And presently Friend Mouse-deer commenced to lick hard, and Friend Elephant writhed and wriggled and made believe to be hurt, and made a prodigious noise of trumpeting. In this way they proceeded and Friend Mouse-deer got up and sat astride upon Friend Elephant’s back. And the Elephant trumpeted and trumpeted all the way till they met with Friend Tiger. At this Friend Mouse-deer exclaimed, “A single Elephant is very short commons; if I could only catch that big and fat old Tiger there, it would be just enough to satisfy my hunger.”
Now when Friend Tiger heard these words of the Mouse-deer, he said to himself, “So I suppose if you catch me, you’ll eat me into the bargain, will you?” And Friend Tiger stayed not a moment longer, but fled for his life, fetching very lofty bounds.
And soon he met with the Black Ape, and Friend Ape asked, “Why running so hard, Friend Tiger? Why so much noise, and why, just when the Rains are upon us, too, do you go fetching such lofty bounds?” Friend Tiger replied, “What do you mean by ‘so much noise’? What was the Thing that was got upon Friend Elephant’s back, that had caught Friend Elephant and was devouring him so that he went writhing and wriggling for the pain of it, and the blood went streaming down in floods? Moreover the Thing that was got on Friend Elephant’s back said, to my hearing, that a single Elephant was very short commons: but if It could catch a fat old Tiger like myself that would be just enough to satisfy Its hunger.” Friend Ape said, “What was that Thing, Friend Tiger?” “I don’t know,” said the Tiger. “Ah,” mused the Ape, “I wonder if it could be Friend Mouse-deer!” “Certainly not,” said the Tiger; “why, how in the world could Friend Mouse-deer swallow Me? To say nothing of his not being used to meat food.” “Come and let us go back again,” said the Ape.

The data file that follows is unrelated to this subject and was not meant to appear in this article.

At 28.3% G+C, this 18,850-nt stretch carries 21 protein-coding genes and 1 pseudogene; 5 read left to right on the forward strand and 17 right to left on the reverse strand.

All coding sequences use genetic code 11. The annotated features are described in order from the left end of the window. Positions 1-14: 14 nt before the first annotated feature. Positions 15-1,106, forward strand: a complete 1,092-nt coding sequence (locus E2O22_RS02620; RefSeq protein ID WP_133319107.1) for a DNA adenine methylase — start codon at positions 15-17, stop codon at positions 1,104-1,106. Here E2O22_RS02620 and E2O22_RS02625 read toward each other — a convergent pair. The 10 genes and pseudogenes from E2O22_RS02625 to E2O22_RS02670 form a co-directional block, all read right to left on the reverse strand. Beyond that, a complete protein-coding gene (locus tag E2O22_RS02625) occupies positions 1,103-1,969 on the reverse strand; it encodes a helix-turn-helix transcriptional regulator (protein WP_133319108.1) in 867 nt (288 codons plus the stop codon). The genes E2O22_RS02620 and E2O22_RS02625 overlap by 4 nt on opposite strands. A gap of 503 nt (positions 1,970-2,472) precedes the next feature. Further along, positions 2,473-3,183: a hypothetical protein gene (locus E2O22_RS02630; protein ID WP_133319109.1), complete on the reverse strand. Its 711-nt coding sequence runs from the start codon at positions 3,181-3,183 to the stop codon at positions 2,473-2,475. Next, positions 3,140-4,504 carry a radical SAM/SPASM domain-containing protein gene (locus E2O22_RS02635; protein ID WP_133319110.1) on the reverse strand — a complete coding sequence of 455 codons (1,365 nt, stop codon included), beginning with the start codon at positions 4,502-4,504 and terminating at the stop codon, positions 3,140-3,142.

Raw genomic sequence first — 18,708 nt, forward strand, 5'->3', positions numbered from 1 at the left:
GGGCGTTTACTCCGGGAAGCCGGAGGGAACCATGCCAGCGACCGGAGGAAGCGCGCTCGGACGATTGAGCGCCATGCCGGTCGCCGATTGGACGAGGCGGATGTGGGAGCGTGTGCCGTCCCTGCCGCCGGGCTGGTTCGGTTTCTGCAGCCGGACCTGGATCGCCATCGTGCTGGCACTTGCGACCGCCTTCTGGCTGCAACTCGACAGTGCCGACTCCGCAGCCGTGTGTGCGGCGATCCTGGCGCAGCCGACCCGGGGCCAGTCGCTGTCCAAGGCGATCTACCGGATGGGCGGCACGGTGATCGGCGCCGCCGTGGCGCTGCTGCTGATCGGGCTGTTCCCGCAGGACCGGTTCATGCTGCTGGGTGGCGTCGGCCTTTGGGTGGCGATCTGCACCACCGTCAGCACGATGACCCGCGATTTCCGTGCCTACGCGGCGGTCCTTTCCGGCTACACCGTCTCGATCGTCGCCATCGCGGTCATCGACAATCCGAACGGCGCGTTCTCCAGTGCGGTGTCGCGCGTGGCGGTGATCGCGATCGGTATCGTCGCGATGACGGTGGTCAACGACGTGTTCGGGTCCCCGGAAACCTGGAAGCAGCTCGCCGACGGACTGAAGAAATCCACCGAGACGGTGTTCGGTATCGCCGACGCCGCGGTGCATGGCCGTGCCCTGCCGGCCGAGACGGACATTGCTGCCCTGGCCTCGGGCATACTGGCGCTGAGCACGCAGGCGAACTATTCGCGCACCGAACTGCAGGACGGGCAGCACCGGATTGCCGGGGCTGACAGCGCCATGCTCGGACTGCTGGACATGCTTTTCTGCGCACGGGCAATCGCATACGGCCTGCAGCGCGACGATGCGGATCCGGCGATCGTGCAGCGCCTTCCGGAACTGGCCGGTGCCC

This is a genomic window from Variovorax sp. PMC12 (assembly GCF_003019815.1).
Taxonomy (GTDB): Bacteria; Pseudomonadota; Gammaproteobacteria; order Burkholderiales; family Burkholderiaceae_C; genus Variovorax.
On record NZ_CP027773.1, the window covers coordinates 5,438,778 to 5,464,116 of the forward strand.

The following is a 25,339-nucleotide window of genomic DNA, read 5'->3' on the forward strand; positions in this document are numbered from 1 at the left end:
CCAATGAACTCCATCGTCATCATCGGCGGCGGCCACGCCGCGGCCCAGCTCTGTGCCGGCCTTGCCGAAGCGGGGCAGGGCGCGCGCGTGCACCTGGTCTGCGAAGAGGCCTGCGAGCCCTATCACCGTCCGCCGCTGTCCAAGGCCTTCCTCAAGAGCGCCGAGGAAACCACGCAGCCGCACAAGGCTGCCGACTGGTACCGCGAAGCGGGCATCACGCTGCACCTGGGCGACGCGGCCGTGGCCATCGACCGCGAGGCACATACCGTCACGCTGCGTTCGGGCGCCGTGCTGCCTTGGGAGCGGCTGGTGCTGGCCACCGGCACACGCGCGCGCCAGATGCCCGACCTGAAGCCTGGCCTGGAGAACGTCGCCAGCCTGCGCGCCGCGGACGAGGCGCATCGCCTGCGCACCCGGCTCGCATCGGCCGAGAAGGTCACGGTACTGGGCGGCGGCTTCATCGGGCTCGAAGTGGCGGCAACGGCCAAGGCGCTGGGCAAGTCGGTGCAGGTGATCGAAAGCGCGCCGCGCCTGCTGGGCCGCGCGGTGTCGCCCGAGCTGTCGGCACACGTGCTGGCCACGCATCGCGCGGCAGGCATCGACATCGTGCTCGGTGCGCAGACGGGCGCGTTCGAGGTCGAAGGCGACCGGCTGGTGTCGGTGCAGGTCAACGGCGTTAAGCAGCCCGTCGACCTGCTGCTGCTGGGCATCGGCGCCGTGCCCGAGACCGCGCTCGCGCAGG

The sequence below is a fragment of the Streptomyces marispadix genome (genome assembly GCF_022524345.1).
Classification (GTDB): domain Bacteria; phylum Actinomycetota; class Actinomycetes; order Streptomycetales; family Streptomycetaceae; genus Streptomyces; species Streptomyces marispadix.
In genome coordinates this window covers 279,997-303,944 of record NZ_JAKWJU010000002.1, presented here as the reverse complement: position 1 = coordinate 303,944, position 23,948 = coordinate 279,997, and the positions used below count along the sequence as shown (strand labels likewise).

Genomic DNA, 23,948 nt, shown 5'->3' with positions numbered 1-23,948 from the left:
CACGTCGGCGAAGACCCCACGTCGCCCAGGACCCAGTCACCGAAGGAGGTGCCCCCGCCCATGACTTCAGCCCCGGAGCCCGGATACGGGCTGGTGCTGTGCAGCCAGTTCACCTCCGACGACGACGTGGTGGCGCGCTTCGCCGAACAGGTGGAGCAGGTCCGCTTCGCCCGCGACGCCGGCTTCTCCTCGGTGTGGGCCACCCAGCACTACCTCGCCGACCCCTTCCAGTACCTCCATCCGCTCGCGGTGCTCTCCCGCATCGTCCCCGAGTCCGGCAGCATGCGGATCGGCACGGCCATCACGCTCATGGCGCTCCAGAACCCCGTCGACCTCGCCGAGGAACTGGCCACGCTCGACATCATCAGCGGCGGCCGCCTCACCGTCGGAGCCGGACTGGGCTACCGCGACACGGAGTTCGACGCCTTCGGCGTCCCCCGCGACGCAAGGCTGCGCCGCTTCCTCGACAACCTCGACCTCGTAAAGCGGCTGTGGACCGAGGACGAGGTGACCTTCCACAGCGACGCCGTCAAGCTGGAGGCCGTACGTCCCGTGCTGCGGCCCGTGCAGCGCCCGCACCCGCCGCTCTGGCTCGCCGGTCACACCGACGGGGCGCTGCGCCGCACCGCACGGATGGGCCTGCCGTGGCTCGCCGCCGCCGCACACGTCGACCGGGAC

Then they went back again to find the Elephant, and first the Ape went the faster, and then the Tiger went the faster, and then the Ape got in front again. But Friend Mouse-deer sitting on Friend Elephant’s back saw them coming and shouted. “Hullo, Father Ape,” said he, “this is a dog’s trick indeed; you promised to bring me two tigers and you only bring me one. I refuse to accept it, Father Ape.”
Now when Friend Tiger heard this, he ran off at first as fast as he could, but presently he slackened his pace and said, “It is too bad of you, Friend Ape, to try to cozen me in order to pay your own debts. For shame, Father Ape! It was only through good luck that he refused to accept me; if he had accepted, I should have been dead and done with. So now, if you come down to the ground, you shall die the death yourself, just for your trying to cheat me.”
Thus the Tiger and the Ape were set at enmity, and to this day the Tiger is very wroth with the Ape for trying to cheat him. And here the story ends.